I’m basically treating my apartment as a giant creative project, picking every single detail with the utmost consideration. I’m well aware that, if I end up living with a partner some time down the track, I’ll have to work on compromising and letting go of wanting every single thing to be just so. For now though, it’s great to have the freedom to create a living space without having to contend with anyone else’s tastes or possessions, and know that everything in my apartment is there because I want it to be there.

3. Feeding one person is easier
Sure I sometimes end up making classic single-person mistakes like buying too many greens that end up in a rubbish bin. But on the plus side, one person requires much less groceries and the meals made in bulk last longer. I’m quite content to eat the same leftovers for dinner for a few days, and if you spend an evening once in a while cooking up freezer-friendly food, your lunches are sorted for weeks to come.

The Bad:

1. It’s all on you
Mortgage, electricity, water, gas, council rates, body corporate fees, groceries, renovations, repairs. I’m lucky to have a great family who can loan me money and help with things if need be, but still there’s no one there to share these costs with me on a regular basis. Needless to say, my spending habits changed a lot and holidays to Europe will not resume for quite a while. No one to help out with the housework either. Washing the dishes is particularly annoying; you wouldn’t think that one person could generate much, and yet, in a short amout of time, there goes my entire supply of spoons and tea cups.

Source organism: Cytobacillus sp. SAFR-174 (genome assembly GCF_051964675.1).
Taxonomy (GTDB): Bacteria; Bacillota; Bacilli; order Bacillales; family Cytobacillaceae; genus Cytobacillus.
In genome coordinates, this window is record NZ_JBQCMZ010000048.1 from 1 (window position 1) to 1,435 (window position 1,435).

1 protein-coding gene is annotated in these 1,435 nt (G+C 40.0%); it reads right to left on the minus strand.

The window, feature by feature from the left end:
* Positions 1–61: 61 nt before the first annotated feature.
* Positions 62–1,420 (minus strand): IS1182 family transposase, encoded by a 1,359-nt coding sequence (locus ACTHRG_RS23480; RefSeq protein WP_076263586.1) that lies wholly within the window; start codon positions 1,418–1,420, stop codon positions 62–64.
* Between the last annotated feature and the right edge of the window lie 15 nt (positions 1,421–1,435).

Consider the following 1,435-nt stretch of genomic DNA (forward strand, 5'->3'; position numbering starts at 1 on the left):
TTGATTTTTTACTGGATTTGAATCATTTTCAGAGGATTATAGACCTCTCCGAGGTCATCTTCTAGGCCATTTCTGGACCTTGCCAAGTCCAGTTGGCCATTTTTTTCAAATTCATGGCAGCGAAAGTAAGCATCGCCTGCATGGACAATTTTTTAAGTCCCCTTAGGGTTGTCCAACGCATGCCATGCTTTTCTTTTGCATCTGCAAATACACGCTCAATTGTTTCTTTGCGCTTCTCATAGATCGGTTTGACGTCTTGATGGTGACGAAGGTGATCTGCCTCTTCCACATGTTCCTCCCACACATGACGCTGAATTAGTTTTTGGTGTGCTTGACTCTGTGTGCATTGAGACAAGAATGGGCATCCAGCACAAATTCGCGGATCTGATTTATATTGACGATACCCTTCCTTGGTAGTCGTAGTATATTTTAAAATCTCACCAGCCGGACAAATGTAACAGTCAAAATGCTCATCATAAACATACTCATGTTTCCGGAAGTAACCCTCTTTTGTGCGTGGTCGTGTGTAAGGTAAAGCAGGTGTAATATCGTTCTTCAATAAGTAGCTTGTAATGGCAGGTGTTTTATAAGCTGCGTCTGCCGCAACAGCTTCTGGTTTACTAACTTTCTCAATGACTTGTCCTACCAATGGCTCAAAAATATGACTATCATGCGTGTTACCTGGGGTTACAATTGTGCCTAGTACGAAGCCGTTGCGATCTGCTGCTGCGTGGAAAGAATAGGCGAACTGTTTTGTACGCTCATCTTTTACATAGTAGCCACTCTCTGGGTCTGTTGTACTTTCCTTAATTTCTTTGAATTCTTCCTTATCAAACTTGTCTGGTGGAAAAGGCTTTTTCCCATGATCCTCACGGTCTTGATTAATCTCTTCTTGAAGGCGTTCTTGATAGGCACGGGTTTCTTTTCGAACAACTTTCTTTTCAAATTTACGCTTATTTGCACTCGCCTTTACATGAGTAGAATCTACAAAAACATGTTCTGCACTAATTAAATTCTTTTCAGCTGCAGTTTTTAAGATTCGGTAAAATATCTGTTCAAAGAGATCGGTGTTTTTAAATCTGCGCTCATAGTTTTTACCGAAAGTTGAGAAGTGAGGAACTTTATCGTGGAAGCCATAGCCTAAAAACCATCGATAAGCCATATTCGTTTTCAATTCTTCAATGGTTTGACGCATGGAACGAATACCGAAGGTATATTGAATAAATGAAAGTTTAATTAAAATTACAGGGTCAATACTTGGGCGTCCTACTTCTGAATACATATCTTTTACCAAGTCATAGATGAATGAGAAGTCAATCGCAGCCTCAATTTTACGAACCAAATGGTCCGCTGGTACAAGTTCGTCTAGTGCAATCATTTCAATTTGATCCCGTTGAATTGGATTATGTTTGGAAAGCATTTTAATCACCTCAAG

2. OCD
My particular obsessive behaviour has always been checking the cooktop, and it got much worse when I started living alone. Just before I moved in, I accidentally turned on the gas one day and only realised this when the smell got bad, so this made me even more paranoid. I have to tell myself that the gas is switched off and everything is fine so calm down and chill out for the love of god! at least a couple of times a day.

3. Company (lack of)
Being fairly introverted, this is not usually a problem. After a day in the busy studio at work I’m totally fine with being by myself for the rest of the night, and I get to see family and friends over the weekend. Still, I’m a kind of person who can disappear into their own head a bit too easily, and sometimes, after spending a few days at home, I can feel like I’ve retreated into myself too much. You need other people to remind you that it doesn’t all revolve around you and put your problems into perspective.